I'm trying to solve a routing conundrum to improve a remote site and provide redundancy, and hoping others may have some solutions. The short version is that we have the remote site with basic commodity internet using VPN to connect back to two datacenters. The datacenters in turn have direct links to each other, and all are running OSPF.
The issue - datacenter 1 and datacenter 2 use area 0 for all inter-site connections. When adding the remote site to this with the VPN connections, everything appears fine, but if there is a disruption to the link between datacenters, the remote is advertising the routes between them. In testing, even though everything was theoretically clear we experienced issues as the remote advertised the paths to each other, causing issues with communications between the datacenters.
I tested with dedicating a stub area for the VPN tunnels to the remote, however, it appears that we lose inter-area OSPF when this is done and you can't define an OSPF redistribution rule for OSPF, so everything known behind the datacenter palos is lost.
Below is a simplified diagram of the network with placeholder IPs:
The way we solved our issue with this is to weight the OSPF links to the DR data center to force the connection. We made the remote office also area 0 to keep things simple and not have issues with LSA's. so our primary link is the default and we made the cost of the DR link much higher, like 10000 or if it was the 3rd backup link 20000.
Hope that helps!
That does help a bit to make sure that it isn't a preferred route under normal conditions. The problem I'm looking at is that in the case of loss of the MPLS connection between DC1 and DC2, the DCs see a route through the remote site to each other. Suffice to say, the remote site doesn't have the bandwidth to handle DC to DC traffic. Even setting the metric to max (65535) and the priority to max (255), if I cut that link in the lab the two DCs route through the VPN. The preference would be that the DCs not be able to see each other through the remote.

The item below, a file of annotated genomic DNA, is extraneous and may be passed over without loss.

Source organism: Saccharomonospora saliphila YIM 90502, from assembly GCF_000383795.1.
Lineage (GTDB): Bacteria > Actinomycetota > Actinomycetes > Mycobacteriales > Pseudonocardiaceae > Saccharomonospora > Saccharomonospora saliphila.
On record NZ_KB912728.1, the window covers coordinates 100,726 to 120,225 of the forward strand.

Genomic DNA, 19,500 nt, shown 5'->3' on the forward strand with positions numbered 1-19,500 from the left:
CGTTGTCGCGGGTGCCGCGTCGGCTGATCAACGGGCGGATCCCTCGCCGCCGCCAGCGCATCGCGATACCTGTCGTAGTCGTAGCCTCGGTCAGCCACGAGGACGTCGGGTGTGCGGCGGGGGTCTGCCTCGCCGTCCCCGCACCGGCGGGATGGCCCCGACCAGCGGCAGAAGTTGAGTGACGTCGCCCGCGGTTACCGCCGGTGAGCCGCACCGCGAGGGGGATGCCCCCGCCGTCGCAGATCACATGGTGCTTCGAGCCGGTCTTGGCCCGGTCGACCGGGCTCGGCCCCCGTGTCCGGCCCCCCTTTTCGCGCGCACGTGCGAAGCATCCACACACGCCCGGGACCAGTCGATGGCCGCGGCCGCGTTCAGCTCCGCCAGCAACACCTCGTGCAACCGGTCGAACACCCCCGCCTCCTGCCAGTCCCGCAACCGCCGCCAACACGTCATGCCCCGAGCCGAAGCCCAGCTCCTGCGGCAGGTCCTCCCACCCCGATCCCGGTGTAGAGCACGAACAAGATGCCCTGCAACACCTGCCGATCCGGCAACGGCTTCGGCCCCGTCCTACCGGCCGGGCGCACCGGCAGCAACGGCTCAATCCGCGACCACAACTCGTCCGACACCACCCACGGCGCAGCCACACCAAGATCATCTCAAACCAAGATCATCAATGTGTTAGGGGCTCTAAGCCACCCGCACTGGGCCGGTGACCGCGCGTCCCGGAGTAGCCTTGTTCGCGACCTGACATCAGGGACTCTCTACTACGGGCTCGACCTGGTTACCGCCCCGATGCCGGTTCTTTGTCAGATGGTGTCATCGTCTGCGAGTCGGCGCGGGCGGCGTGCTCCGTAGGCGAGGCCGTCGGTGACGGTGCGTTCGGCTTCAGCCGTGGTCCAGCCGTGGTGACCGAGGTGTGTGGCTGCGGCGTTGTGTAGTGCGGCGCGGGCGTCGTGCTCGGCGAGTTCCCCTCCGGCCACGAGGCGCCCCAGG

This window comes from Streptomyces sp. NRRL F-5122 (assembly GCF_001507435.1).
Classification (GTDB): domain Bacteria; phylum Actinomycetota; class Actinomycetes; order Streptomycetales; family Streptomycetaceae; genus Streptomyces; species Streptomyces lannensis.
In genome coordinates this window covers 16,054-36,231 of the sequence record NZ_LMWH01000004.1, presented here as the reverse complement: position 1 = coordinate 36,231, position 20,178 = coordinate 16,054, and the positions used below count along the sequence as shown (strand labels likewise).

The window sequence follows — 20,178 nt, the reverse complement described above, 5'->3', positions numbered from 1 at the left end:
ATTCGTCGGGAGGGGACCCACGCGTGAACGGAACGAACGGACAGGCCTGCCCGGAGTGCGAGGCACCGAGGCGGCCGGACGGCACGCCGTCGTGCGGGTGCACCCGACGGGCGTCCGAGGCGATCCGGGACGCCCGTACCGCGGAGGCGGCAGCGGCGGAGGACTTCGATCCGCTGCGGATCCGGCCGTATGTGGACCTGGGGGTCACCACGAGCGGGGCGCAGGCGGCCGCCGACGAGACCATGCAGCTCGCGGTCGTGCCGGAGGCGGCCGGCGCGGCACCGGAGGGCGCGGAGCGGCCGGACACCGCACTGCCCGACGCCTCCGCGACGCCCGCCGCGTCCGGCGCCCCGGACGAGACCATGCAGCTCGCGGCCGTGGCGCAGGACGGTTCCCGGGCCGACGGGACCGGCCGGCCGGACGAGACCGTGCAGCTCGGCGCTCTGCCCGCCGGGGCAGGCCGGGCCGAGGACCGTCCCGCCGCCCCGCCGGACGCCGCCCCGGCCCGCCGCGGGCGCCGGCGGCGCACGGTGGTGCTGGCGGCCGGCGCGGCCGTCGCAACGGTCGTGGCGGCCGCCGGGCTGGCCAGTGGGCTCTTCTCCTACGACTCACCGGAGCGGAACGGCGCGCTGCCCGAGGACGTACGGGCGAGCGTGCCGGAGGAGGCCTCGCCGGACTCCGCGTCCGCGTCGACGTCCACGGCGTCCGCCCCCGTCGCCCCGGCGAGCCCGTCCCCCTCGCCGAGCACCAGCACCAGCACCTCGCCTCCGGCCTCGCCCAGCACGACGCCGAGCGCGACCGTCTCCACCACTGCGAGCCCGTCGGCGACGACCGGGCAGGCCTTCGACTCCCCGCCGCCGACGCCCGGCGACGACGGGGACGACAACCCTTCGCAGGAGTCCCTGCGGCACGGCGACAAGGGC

We had the same concerns. How about a VPN tunnel between the DC's as a backup to the MPLS? That was our solution. That way it uses the internet circuit and not the remote offices.
The data center devices are also Palos, and there are other areas, as well as some BGP going on behind them (the diagram is drastically simplified). When I tested with the lab devices, I created a stub zone between the three, and found that it the DCs could still see each other through the stub and they stopped inter-zone advertising so the remote could only see what was in the area. At this point I'm looking into non-routing solutions (ie. VPN tunnel failover options, or feasibility of a single link for the remote) as I'm realizing that there may not be the tools available to manage this in Palo routing.
What about a VPN over the internet between the two PAN's. That way its always data center to data center traffic, MPLs is preferred but VPN is backup.
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